"The Killer Collective" (Thomas & Mercer), by Barry Eisler
At first blush, Barry Eisler's new thriller resembles one of those cartoonish action movies in which a handful of retired covert operators who don't trust each other are forced by circumstances to join forces for one last job.
Indeed, Eisler has assembled the most memorable characters from his 14 previous novels and given each major roles in "The Killer Collective." There's Livia Lone, a Seattle sex crimes investigator who would rather kill perverts than jail them. And John Rain, an assassin who specializes in "natural causes." And Delilah, a treacherous Mossad agent. And Dox, a former Marine sniper. And deadly black ops soldiers Ben Trever and Daniel Larison. And the pair's old commander, Scott Horton. As the story begins, all but Lone have retired to quiet lives, but inevitably, trouble finds them.
The action starts when someone who wants to remain unknown uses Horton to arrange a hit. He'll pay Rain a million dollars to kill a Seattle cop and two FBI agents if the hit man can make the deaths appear accidental.
After Rain turns down the job, an airliner carrying the FBI agents crashes into Lake Michigan. A team of assassins tries to bushwhack Lone and botches the job. And Horton and Rain barely escape when the unknown bad guy tries to tie up loose ends.
Lone and the FBI agents had been marked for death after uncovering a pedophile ring involving six Secret Service Agents. Such a scandal would be embarrassing, of course, but would someone really bring down an airliner to cover it up? Clearly, a more nefarious conspiracy involving higher-ups must be at work.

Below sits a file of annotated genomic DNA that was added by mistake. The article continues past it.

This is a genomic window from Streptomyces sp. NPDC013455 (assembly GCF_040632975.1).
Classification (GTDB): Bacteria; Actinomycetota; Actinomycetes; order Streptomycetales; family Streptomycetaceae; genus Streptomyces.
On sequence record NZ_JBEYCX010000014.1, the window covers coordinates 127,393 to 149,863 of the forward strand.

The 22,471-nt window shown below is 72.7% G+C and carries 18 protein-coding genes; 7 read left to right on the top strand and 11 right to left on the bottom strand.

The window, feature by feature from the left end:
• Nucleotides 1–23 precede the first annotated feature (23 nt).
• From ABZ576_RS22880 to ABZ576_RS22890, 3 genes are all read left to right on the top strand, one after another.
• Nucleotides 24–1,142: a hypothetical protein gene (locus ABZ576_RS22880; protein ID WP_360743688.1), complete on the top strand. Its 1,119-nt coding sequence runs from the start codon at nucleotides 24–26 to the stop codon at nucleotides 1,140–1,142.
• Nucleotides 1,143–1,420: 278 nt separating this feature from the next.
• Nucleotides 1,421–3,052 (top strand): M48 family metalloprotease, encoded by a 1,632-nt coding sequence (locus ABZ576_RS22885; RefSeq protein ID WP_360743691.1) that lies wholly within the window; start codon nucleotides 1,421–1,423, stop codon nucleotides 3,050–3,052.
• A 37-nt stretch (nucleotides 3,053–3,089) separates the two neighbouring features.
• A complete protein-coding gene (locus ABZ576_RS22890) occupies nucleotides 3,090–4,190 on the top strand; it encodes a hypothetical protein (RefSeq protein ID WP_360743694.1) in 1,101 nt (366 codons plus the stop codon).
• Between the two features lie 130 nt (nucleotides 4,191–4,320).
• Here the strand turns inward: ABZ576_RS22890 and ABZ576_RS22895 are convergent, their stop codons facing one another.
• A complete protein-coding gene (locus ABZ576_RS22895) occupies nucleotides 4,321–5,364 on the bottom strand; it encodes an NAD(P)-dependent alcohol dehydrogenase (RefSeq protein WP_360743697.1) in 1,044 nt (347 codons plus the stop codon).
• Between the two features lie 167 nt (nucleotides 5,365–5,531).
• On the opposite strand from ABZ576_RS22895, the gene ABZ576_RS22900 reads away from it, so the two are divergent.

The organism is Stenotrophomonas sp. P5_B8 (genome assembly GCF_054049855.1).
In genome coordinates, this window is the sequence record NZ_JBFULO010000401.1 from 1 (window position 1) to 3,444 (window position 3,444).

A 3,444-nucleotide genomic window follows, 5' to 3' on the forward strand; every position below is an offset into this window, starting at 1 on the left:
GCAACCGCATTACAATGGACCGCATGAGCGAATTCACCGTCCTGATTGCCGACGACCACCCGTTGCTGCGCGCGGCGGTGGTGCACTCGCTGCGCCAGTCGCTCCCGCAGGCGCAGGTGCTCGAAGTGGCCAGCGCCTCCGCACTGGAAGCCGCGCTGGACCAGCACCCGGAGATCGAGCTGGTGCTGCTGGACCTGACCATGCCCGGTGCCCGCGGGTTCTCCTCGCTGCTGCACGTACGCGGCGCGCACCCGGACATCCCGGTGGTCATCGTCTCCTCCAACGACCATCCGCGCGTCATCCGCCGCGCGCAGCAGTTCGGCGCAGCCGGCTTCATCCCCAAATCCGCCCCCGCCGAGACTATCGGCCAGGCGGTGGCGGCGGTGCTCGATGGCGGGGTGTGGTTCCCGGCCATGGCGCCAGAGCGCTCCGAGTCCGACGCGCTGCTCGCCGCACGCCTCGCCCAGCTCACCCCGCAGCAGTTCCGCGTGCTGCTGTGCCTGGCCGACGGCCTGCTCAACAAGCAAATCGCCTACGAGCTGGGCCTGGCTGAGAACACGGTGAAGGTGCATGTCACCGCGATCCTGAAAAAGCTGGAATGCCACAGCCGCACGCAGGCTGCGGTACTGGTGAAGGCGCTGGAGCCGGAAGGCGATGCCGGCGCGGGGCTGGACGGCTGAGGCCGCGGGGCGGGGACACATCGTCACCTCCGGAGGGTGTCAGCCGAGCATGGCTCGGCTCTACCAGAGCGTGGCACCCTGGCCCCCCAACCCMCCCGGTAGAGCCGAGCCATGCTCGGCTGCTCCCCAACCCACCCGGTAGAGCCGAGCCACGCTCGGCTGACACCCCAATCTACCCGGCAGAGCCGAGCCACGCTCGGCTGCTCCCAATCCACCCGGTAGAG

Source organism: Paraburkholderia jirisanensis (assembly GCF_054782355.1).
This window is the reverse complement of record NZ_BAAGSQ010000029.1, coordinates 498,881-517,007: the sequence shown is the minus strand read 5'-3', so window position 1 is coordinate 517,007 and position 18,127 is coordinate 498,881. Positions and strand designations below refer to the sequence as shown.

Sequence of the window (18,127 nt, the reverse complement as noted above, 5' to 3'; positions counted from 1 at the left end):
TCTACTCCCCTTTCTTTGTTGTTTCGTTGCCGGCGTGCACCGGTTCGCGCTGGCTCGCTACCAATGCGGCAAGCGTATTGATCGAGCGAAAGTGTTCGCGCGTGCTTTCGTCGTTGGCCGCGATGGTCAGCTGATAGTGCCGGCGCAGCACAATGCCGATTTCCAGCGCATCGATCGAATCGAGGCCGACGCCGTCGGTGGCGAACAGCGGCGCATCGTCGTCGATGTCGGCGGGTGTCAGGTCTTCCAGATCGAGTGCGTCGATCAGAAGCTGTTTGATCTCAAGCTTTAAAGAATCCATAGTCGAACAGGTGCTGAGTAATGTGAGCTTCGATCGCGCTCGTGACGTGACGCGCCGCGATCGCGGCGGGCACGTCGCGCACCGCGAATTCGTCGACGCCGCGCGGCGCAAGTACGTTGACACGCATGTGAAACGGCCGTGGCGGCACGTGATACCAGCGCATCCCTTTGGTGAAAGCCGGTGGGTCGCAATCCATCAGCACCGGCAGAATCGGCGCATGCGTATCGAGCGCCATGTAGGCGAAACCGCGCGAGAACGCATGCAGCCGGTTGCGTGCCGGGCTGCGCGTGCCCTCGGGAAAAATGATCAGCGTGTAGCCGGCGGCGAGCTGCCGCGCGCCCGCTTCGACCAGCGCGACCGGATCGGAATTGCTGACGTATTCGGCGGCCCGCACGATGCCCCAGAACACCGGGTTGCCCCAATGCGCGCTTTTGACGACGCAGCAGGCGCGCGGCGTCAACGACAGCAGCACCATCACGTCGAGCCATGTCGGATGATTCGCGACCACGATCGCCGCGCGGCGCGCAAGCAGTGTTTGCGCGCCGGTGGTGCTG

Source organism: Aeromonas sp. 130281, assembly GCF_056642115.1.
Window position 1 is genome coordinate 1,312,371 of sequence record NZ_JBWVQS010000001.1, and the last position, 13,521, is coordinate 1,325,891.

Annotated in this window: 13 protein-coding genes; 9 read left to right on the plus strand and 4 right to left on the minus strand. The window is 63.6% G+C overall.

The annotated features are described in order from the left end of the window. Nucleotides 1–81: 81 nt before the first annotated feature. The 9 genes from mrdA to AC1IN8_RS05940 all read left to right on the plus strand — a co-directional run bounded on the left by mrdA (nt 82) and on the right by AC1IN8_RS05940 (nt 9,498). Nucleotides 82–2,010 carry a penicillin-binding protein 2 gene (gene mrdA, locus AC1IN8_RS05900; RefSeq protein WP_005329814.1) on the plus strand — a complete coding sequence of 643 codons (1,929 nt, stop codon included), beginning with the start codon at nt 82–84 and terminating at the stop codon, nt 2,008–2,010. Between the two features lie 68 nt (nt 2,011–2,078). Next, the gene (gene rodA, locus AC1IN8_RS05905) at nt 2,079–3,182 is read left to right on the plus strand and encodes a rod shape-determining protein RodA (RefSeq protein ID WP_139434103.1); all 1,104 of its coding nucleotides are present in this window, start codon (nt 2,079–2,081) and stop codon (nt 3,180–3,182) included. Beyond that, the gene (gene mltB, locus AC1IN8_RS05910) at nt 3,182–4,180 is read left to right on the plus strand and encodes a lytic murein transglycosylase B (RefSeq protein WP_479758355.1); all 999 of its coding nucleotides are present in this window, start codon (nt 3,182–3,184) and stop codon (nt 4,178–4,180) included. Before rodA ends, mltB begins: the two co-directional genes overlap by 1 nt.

So Lone and Rain combine forces, and the "Killer Collective" is assembled to identify the conspirators and take them out.
Unlike movies such as "Red" (featuring Bruce Willis, Morgan Freeman, John Malkovich and Helen Mirren), Eisler's tale is anything but cartoonish. In fact, the most compelling part of the story is the way the author portrays the complex relationships among his characters, from old romantic involvements to past betrayals that have them bristling with mutual distrust. All of that must be overcome if they are to work as a team.
Eisler, a former covert operative for the CIA, knows this turf. And as usual with an Eisler novel, the plot is full of twists, the prose is muscular and the action unfolds at a torrid pace. The result is another page turner from one of the better thriller writers since James Grady published "Six Days of the Condor" in 1974.
Bruce DeSilva, winner of the Mystery Writers of America's Edgar Award, is the author of the Mulligan crime novels including "The Dread Line."